You Call THAT a Love Feast?


When I was growing up in the Lutheran Church, the Jesus People revolution was beginning to permeate a few more open-minded traditional churches. In my youth group we sang songs by Ray Repp, Larry Norman, Honeytree, and Don Francisco. Everyone sported longer hair and Jesus was “what was happening.” The elements in communionPeople talked about community, and partaking of the bread and wine went from being just “communion” to “The Love Feast.”

Fast forward more years than I care to admit and while some of that 70s hippie Christian mentality has worn off, the idea of communion being “The Love Feast” has never left me. The Book of Hebrews talks about heavenly things having earthly counterparts, and I see the Marriage Supper of the Lamb as being represented here by our time of communion.

Why then is communion within our churches today such an amazingly lackluster event? Why do so many of us eat “bread” that consists of quarter-sized, airy wafers or little wheat tic-tacs? And where did the wine go? Some feast, huh?

No, I’m not trying to be sacrilegious. This is one of my top five pet peeves with the way we practice the Faith. It baffles me that for those who believe that communion is held strictly as a remembrance it’s done in such a forgettable way. As for the more mystical who believe that something special happens when we partake of communion, are we expected to believe that a thimble of Welch’s and a molar-cracking divot of hardtack are components of a transcendent experience? Evangelicals come off the worst here. The farther away you get from the Lutherans and Old Line Presbyterians, the closer you are to grape Kool Aid in a plastic shotglass and stale, crumbled saltines.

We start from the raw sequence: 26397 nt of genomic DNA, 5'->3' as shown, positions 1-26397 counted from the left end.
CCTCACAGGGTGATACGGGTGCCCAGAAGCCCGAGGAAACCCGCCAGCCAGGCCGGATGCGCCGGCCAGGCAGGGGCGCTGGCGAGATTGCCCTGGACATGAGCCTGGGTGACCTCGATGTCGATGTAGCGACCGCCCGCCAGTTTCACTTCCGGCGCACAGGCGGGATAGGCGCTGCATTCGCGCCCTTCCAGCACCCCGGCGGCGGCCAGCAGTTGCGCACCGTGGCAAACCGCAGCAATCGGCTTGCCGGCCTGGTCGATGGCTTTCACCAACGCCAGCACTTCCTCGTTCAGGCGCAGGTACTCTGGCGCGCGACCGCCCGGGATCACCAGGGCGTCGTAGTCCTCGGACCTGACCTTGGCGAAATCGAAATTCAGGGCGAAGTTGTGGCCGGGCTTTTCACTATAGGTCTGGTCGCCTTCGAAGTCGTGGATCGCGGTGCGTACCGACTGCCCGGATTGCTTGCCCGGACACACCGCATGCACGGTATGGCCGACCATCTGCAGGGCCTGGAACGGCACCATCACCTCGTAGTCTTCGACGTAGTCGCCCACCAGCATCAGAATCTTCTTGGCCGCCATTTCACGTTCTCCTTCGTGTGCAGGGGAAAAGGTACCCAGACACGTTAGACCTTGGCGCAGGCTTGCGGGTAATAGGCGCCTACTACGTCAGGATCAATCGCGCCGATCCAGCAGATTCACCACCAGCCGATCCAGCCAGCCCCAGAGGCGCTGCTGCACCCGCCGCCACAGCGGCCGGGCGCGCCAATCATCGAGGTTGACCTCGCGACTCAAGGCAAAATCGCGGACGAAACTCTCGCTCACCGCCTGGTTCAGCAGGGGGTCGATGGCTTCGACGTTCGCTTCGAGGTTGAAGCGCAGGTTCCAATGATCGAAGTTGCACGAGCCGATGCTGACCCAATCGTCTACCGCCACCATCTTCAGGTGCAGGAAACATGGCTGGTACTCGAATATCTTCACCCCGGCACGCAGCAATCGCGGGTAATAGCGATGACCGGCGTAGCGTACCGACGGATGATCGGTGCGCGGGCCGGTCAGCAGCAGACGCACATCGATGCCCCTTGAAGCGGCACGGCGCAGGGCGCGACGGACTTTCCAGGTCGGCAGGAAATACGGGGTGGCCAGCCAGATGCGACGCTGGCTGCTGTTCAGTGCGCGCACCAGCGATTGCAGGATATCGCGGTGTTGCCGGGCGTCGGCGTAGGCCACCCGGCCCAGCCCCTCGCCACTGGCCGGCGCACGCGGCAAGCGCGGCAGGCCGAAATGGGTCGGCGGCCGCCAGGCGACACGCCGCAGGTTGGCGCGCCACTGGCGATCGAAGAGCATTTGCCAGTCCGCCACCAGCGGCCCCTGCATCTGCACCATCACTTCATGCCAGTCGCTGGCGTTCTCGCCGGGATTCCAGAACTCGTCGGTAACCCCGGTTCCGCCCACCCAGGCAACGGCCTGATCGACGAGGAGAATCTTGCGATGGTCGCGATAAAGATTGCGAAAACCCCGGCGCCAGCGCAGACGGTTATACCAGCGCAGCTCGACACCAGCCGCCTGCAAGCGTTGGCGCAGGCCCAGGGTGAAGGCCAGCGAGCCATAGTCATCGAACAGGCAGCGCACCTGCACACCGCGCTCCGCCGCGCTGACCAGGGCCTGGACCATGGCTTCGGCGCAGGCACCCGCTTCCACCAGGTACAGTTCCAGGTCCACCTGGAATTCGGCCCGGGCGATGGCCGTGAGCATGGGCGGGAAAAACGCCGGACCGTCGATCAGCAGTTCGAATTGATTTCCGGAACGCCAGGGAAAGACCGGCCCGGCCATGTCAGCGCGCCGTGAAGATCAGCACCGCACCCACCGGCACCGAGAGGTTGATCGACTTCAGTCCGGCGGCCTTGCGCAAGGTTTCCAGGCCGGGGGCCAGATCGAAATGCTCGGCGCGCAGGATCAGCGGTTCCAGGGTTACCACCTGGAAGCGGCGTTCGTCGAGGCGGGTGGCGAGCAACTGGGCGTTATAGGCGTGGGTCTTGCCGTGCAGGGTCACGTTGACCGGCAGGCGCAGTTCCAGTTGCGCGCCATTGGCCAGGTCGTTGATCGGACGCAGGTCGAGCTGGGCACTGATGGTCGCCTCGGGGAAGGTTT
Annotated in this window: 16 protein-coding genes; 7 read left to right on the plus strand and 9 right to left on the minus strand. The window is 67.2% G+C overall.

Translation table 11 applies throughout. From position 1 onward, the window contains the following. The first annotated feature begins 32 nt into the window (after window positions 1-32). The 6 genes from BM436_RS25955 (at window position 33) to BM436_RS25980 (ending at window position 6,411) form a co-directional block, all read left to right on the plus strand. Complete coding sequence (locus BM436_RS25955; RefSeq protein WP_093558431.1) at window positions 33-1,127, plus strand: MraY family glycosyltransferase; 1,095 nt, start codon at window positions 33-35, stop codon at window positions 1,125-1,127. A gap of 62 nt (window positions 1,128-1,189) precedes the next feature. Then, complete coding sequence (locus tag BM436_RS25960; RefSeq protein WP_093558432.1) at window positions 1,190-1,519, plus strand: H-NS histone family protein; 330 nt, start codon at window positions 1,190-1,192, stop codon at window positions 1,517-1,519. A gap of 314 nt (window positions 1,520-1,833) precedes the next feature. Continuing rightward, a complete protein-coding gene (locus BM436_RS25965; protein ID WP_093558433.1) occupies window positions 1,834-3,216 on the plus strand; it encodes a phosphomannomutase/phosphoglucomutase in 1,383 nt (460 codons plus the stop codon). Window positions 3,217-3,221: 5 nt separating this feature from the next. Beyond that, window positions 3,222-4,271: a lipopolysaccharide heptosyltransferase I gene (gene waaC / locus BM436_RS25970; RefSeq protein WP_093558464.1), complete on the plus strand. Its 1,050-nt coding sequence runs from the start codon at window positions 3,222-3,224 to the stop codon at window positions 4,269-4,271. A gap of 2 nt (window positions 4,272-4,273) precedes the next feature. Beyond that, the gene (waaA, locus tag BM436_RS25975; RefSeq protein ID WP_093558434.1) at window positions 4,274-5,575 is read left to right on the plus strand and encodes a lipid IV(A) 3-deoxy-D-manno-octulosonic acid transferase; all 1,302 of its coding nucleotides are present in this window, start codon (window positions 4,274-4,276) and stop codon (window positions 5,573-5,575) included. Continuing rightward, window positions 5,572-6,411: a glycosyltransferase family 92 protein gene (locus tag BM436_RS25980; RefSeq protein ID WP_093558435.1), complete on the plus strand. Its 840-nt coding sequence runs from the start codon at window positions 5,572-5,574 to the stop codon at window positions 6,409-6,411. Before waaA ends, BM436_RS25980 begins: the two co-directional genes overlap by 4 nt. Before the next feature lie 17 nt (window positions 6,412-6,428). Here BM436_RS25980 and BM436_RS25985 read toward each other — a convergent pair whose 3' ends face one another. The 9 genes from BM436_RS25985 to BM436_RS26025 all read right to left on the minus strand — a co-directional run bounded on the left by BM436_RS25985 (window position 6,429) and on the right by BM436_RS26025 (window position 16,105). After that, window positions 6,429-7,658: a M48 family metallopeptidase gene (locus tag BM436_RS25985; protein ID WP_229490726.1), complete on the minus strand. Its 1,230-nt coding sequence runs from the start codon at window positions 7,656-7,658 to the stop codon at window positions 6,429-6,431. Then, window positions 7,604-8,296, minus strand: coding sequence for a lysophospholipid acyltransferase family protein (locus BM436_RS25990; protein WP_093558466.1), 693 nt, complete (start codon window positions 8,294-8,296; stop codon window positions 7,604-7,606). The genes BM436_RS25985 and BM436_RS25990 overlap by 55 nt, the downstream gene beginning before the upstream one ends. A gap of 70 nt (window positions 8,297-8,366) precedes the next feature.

I’ll be honest here: I believe we are dishonoring the Lord by not going all out with communion. Frankly, I’d love to see churches completely bag the juice and crackers routine, hold a special communion service at least once a month, and serve a real meal during which the church fellowships and communion is handed out—and with a genuine varietal wine (Cabernet for those used to wine and Beaujolais for those being weaned off Welch’s) in a real glass and a basketful or two of fresh-out-of-the-oven homemade loaves of bread with some genuine heft to them. (Or, if you want do do it eaxctly right, consider making up some unleavened bread. Either way, get one of the best bakers in your church to make it.) Encourage people to rip off more than a dime-sized piece, too. Hold it in the sanctuary if you have no other space. (And if no one in your church can cook, rent out the local Italian restaurant and use church money to pay for everyone’s meal.) Spend several hours praying for each person who needs prayer. Confess your sins to each other. Dance a group dance if need be. But by all means, be a living church of living people and not a dry desert hostel filled with stoics. Go home refreshed for the joy and exuberance of it all.

And you—yes, you in the house church—stop laughing.